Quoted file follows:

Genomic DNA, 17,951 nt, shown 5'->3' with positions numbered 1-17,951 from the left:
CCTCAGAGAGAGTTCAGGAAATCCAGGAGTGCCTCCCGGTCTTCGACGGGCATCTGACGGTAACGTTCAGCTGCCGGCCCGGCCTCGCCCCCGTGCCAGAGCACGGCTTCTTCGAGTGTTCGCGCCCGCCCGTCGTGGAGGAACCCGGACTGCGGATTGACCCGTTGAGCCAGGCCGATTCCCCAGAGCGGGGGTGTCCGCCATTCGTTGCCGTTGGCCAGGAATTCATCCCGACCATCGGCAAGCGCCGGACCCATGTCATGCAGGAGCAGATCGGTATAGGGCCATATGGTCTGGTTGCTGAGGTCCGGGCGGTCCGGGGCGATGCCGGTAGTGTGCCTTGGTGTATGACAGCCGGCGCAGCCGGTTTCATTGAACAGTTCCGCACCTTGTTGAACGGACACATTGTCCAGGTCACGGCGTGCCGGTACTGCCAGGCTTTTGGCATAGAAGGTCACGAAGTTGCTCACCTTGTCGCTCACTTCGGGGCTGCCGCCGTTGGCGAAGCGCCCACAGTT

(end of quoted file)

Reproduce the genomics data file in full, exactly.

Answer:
Genomic DNA, 17,951 nt, shown 5'->3' with positions numbered 1-17,951 from the left:
CCTCAGAGAGAGTTCAGGAAATCCAGGAGTGCCTCCCGGTCTTCGACGGGCATCTGACGGTAACGTTCAGCTGCCGGCCCGGCCTCGCCCCCGTGCCAGAGCACGGCTTCTTCGAGTGTTCGCGCCCGCCCGTCGTGGAGGAACCCGGACTGCGGATTGACCCGTTGAGCCAGGCCGATTCCCCAGAGCGGGGGTGTCCGCCATTCGTTGCCGTTGGCCAGGAATTCATCCCGACCATCGGCAAGCGCCGGACCCATGTCATGCAGGAGCAGATCGGTATAGGGCCATATGGTCTGGTTGCTGAGGTCCGGGCGGTCCGGGGCGATGCCGGTAGTGTGCCTTGGTGTATGACAGCCGGCGCAGCCGGTTTCATTGAACAGTTCCGCACCTTGTTGAACGGACACATTGTCCAGGTCACGGCGTGCCGGTACTGCCAGGCTTTTGGCATAGAAGGTCACGAAGTTGCTCACCTTGTCGCTCACTTCGGGGCTGCCGCCGTTGGCGAAGCGCCCACAGTT